Rugby-Ex-Wallabies flanker Waugh named Rugby Australia chief executive

  • Rugby
  • Tuesday, 06 Jun 2023

FILE PHOTO: Skipper Phil Waugh of Australia's New South Wales Waratahs watches play after being replaced against New Zealand's Auckland Blues during their Super 15 rugby match at Eden Park in Auckland June 24, 2011. The Blues won the match 26-13. REUTERS/Nigel Marple/File Photo

SYDNEY (Reuters) -Former Wallabies flanker Phil Waugh said mending the fracture between the grassroots and the professional game was a major priority after being named the new chief executive of Rugby Australia (RA) on Tuesday.

The 43-year-old, who won 79 caps for Australia from 2000 to 2009 before building a career in banking, is the first former test player to hold the post and will succeed Andy Marinos after the Zimbabwean announced his decision to step down last month.

"It's a massive honour, a massive privilege, but most importantly a huge responsibility to ensure that rugby thrives across the nation," Waugh told a news conference.

"Ensuring that we've got that connection from the grassroots through to the national jersey is very important. The game starts and ends in our clubs and we need to really invest in that space."

Waugh has been a non-executive director on the RA board since 2018 and has a close relationship with Chairman Hamish McLennan, who has become increasingly influential since taking up the role in 2020.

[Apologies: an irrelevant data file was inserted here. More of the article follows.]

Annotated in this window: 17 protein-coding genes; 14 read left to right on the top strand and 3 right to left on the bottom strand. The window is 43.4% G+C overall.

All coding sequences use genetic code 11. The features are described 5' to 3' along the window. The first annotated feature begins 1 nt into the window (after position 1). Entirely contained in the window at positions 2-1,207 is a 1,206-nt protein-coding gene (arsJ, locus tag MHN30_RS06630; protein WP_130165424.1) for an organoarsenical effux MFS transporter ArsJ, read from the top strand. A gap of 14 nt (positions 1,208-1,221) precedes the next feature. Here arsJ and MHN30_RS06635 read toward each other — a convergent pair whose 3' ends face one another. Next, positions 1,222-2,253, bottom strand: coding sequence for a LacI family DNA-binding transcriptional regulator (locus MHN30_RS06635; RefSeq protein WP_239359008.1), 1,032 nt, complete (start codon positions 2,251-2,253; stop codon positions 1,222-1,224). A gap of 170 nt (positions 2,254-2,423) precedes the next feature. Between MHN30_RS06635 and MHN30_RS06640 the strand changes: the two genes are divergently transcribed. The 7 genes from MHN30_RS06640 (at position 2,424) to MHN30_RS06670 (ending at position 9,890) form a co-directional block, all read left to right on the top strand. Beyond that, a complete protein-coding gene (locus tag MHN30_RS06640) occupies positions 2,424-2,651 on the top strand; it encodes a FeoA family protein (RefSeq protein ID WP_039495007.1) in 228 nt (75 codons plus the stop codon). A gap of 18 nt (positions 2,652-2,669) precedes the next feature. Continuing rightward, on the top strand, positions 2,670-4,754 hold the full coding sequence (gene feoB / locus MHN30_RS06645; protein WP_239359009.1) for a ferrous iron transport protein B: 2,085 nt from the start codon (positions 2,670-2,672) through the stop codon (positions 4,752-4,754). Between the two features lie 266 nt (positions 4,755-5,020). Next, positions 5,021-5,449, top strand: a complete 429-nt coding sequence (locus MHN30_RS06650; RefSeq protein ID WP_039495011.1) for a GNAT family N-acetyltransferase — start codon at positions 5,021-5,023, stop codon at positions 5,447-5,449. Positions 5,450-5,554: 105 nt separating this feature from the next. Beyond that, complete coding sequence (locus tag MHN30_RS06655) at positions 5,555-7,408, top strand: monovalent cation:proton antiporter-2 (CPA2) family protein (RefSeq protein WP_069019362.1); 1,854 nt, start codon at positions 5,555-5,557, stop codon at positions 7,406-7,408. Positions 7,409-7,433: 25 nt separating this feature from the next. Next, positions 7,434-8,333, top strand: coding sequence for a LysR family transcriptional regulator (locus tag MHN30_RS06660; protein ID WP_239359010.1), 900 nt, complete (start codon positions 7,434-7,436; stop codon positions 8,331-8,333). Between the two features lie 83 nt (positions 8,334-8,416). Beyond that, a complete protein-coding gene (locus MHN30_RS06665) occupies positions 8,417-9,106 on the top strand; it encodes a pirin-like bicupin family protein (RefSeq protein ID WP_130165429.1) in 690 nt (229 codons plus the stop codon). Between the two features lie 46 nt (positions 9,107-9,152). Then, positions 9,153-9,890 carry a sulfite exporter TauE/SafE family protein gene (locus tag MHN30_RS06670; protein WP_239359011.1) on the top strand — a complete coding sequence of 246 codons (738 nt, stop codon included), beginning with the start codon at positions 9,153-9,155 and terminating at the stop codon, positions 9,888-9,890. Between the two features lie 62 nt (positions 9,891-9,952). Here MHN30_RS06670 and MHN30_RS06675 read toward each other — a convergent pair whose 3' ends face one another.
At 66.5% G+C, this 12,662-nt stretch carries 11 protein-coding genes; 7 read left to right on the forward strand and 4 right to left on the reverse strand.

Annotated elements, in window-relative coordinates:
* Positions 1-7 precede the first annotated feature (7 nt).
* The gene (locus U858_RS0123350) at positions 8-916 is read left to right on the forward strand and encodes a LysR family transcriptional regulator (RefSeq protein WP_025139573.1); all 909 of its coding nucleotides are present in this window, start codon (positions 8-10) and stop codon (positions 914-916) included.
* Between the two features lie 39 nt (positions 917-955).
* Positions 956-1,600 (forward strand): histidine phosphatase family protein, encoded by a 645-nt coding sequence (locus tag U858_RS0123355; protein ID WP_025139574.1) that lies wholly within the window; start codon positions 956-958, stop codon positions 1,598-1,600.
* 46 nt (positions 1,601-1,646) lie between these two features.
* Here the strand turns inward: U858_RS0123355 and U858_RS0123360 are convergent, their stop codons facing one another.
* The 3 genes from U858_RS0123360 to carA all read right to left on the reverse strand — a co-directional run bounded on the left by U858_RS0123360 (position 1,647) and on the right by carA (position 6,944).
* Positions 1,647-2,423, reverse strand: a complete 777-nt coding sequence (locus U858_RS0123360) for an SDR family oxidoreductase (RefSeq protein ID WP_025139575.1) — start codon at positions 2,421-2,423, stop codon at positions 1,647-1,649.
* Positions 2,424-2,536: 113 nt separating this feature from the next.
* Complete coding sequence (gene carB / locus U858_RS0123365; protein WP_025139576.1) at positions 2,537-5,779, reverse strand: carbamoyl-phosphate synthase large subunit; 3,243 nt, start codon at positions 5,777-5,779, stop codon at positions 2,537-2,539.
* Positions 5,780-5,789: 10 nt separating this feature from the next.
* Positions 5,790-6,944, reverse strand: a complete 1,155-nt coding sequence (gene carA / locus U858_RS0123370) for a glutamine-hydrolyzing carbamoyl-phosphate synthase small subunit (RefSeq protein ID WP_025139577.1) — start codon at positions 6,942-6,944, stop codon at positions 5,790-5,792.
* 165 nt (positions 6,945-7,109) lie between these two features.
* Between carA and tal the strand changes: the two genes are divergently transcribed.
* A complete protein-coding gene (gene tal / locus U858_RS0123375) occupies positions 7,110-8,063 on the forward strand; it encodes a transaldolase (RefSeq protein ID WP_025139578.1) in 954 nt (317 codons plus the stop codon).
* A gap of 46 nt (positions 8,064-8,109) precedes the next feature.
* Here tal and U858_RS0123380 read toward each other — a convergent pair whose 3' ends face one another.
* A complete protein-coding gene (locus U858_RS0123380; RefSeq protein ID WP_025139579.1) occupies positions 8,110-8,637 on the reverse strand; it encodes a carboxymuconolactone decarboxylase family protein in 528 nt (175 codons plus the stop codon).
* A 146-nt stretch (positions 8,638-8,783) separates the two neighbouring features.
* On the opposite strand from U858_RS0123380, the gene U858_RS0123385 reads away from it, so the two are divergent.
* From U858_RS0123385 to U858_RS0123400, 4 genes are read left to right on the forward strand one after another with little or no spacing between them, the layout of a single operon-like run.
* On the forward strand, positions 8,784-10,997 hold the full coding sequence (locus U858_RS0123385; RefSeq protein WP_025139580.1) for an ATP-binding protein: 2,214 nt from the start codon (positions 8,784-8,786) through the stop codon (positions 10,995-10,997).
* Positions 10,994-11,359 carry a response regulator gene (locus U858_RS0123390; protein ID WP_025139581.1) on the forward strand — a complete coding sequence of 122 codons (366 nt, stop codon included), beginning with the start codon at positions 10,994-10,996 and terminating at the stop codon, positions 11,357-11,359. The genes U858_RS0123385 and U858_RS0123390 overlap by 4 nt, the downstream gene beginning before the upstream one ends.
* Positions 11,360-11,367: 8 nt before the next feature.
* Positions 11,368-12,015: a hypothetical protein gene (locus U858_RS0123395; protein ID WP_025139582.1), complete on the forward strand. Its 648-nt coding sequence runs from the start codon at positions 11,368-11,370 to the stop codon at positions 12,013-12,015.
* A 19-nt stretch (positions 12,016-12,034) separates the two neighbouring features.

McLennan was the driving force behind the sacking of coach Dave Rennie in January and his replacement by Eddie Jones as well as the big money signing of rugby league player Joseph Suaalii for the 2025 season.

"He is very performance driven, we've seen that in his business career," McLennan said of Waugh.

"We've had healthy debates and disagreements on a range of issues, but we've always ended up in a better place. Everyone respects Waughy, internally and externally."

Waugh, an uncompromising loose forward, played part of his test career under Jones, including at the 2003 World Cup on home soil where he was part of the Wallabies team that lost to England in the final.

Australia will again host the World Cup in 2027 and welcome the British and Irish Lions in 2025, offering RA the opportunity to put behind it the financial issues that almost forced the body to close its doors during the COVID-19 pandemic.

The 2029 women's Rugby World Cup will also take place in Australia, while the 2026 Commonwealth Games in the state of Victoria and 2032 Brisbane Olympics will have Rugby Sevens tournaments.

"I'm genuinely excited about what's coming for us. We're calling it the golden decade," Waugh added.

"I certainly believe that we can be the best in the world in all formats."

(Reporting by Nick Mulvenney, Editing by Himani Sarkar and Sonali Paul)

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